Heading out of Ecclesdown Road on the second day of my trip, I had nailed all of my targets save four species (Caribbean Dove, Yellow-billed Parrot, Jamaican Owl, and Stolid Flycatcher). I had a reservation to stay at Hardwar Gap for the night, previously thinking that I would need the extra full day to look for Jamaican Blackbird and Crested Quail-Dove, which I decided to honor. Other than paying a visit to the beautiful Frenchman’s Cove and Blue Lagoon for some photographs of the tropical paradise-like scenery and stopping at the Blue Cafe on my back up to the Blue Mountains for some curried goat and amazing chocolate rum cake, the drive back up the Blue Mountains was relatively uneventful. Between Section and Silver Hill Gap, I ran across Crested Quail-Doves numbers five and six for the trip. The Starlight Chalet itself had a swarm of swifts overhead in the fading light, and watching them fly between myself and the mountainous backdrop, I picked out both White-collared and Black Swifts.
Well before dawn, I was already on my way back down the mountain enjoying the scenery and fresh air of the little traveled road. As the lush green forest gave way to drier vegetation, I ran into my first Caribbean Dove on the road. I would find these beautiful doves to be common at the feeders around Marshall’s Pen later in the day. The drive from Kingston to Mandeville was mostly along a very modern (albeit short) highway, and I was at Marshall’s Pen talking with Ann Sutton by around noon. I told her that I had three target birds left to see, and she gestured at a tree near the guesthouse where three Jamaican Owls were roosting. The entire grounds of her property were extremely birdy. The feeders were decked with Yellow-faced and Black-faced Grassquits, White-eyed Thrush and Jamaican Oriole were making themselves busy around a fruiting tree, Chestnut-bellied Cuckoo and Jamaican Becard were calling incessantly from the wooded sections of the paddocks, and Vervain Hummingbirds and Jamaican Euphonias were singing away on the bare branches of small trees throughout. I took the day easy, going to the local supermarket for some snacks and ingredients for dinner. Tomorrow would be the day to pick up the parrot and the flycatcher, choosing Burnt Hill as the point from which to explore the Hill Country that morning.
A Jamaican Owl peers down at me from a tree at Marshall’s Pen.
Heading out again before dawn, I arrived at Burnt Hill at around 7:00AM but not without a bit of a GPS misadventure. Cockpit Country is littered with small roads that weave through agricultural areas as well as the main highway — the GPS pointed me in the direction of a newly paved road that became narrower and more pothole ridden as one continued along its length. The last 100 meters or so was basically rock with a steeply angled (read: small cliff) section that connected to a paved portion. Being stubborn and with no real way to turn back, I adjusted the gears on my little rental vehicle and zoomed up onto the paved road and back on track to my destination. The karst scenery of Burnt Hill was dramatically different from anything I had seen yet on Jamaica. Here, Jamaican Tody was absolutely abundant and the calls of unseen parrots echoed throughout the valleys. At first, only Black-billed Parrots showed but I eventually had a distant pair of Yellow-billed Parrots followed by many more individuals that gave me both perched and close in-flight views. On my way out, a Stolid Flycatcher was calling a bit of a ways down a valley. With quick use of the tape and a short burst of song, I had an immediate response and got to observe this flycatcher at length — the call is quite different from that of the closely related Bahamas race of La Sagra’s Flycatcher which I have heard in southeast Florida.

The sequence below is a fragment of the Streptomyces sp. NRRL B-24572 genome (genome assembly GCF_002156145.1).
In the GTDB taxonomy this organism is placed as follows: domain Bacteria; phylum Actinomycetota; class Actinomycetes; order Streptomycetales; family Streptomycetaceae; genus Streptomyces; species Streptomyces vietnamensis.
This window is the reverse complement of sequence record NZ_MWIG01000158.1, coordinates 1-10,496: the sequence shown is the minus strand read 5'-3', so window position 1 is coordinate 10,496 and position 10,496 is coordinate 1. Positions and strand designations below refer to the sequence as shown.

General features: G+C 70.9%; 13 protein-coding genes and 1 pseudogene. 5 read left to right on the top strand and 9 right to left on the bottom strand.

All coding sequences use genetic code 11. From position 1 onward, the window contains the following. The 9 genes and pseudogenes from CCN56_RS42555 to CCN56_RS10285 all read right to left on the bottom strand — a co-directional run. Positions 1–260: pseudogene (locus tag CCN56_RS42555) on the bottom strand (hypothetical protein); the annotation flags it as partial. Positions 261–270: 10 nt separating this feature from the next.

Having seen all my targets, I slowly made my way to Elim Pools west of Mandeville to see some wetland species, which included a small flock of West Indian Whistling-Ducks along with more regular species for the location such as Northern Jacana, Limpkin, and Purple Gallinule. It was threatening to rain, and as I made my way back to Mandeville, I noted how badly the streets in Jamaica flood during any sort of rain event — the streets turn into defacto rivers!
Streamertail is a spectacular and abundant endemic species of Jamaica, locally known as the Doctorbird.
Arriving back in Mandeville, I had finished the serious birding portion of my trip. The only goal left was to take a good photograph of a male Streamertail, Jamaica’s most iconic endemic bird, before I left.